Jan 03, 2017 (LBO) – Solar power is now cheaper than coal in some parts of the world, and could become the lowest-cost option in less than a decade.
Last year, countries such as Chile and the United Arab Emirates broke records with deals to generate solar electricity for less than 3 cents a kilowatt-hour, half the average cost of coal power, according to a Bloomberg report.
Since 2009, solar prices are down 62 percent. This year, Saudi Arabia, Jordan and Mexico plan auctions and tenders, aiming to cut prices even further.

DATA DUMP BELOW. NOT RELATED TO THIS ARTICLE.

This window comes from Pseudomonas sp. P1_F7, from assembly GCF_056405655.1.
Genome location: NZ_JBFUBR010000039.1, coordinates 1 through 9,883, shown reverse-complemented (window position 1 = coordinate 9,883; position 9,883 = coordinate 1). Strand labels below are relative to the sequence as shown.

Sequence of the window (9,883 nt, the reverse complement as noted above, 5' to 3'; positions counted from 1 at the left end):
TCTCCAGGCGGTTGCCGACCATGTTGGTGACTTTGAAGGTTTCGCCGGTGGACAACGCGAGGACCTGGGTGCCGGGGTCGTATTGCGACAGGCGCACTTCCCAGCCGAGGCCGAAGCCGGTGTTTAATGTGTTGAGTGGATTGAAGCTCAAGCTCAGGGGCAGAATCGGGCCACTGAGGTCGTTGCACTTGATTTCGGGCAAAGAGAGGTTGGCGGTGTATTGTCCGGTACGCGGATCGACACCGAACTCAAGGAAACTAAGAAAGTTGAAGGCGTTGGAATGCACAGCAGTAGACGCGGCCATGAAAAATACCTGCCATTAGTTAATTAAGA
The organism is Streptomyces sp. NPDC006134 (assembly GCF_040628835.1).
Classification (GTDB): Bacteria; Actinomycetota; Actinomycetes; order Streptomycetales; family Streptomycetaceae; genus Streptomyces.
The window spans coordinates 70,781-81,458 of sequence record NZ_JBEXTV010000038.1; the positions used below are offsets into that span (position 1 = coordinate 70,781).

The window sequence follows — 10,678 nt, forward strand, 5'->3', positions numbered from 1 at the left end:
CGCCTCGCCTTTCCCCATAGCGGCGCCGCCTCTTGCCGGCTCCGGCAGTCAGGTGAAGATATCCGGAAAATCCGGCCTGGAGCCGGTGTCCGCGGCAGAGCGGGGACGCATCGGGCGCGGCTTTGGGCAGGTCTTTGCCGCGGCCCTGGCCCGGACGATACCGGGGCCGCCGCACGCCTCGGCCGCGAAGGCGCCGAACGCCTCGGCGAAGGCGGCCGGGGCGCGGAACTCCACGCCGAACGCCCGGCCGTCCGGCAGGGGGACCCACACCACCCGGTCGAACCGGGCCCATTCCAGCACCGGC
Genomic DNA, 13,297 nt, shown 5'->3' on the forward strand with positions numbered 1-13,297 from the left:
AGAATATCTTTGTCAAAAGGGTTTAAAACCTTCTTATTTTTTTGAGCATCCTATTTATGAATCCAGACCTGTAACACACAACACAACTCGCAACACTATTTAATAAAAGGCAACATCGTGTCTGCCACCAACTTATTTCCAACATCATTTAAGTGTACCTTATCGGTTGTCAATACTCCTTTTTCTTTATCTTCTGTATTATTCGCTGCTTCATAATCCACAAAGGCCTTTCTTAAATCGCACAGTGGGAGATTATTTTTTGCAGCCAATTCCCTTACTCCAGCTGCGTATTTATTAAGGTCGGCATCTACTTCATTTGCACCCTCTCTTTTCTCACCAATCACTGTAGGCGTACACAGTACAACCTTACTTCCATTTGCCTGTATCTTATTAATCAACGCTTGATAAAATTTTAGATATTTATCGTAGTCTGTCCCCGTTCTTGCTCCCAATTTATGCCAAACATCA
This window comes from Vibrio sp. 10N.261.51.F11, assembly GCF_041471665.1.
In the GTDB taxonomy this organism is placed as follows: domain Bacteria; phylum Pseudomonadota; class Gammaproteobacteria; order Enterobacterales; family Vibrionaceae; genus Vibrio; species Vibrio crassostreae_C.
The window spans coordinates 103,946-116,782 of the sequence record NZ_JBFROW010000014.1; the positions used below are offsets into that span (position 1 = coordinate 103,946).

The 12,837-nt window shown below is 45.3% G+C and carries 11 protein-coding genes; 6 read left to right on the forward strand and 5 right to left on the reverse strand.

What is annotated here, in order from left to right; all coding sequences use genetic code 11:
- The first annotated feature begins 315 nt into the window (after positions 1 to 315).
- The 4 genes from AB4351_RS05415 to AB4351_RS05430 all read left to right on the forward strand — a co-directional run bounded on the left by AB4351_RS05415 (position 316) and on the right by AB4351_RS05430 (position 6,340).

Companies such as Italy’s Enel SpA and Dublin’s Mainstream Renewable Power, who gained experienced in Europe, stand to benefit as they seek markets abroad as subsidies dry up at home, according to Bloomberg New Energy Finance.
An August auction in Chile yielded a contract for 2.91 cents a kilowatt-hour. In September, a United Arab Emirates auction grabbed headlines with a bid of 2.42 cents a kilowatt-hour.
There is “a Wal-Mart effect” from higher volumes and lower margins, according to Sami Khoreibi, founder and chief executive officer of Enviromena Power Systems, an Abu Dhabi-based developer.
“We’re seeing a new reality where solar is the lowest-cost source of energy, and I don’t see an end in sight in terms of the decline in costs,” Khoreibi said.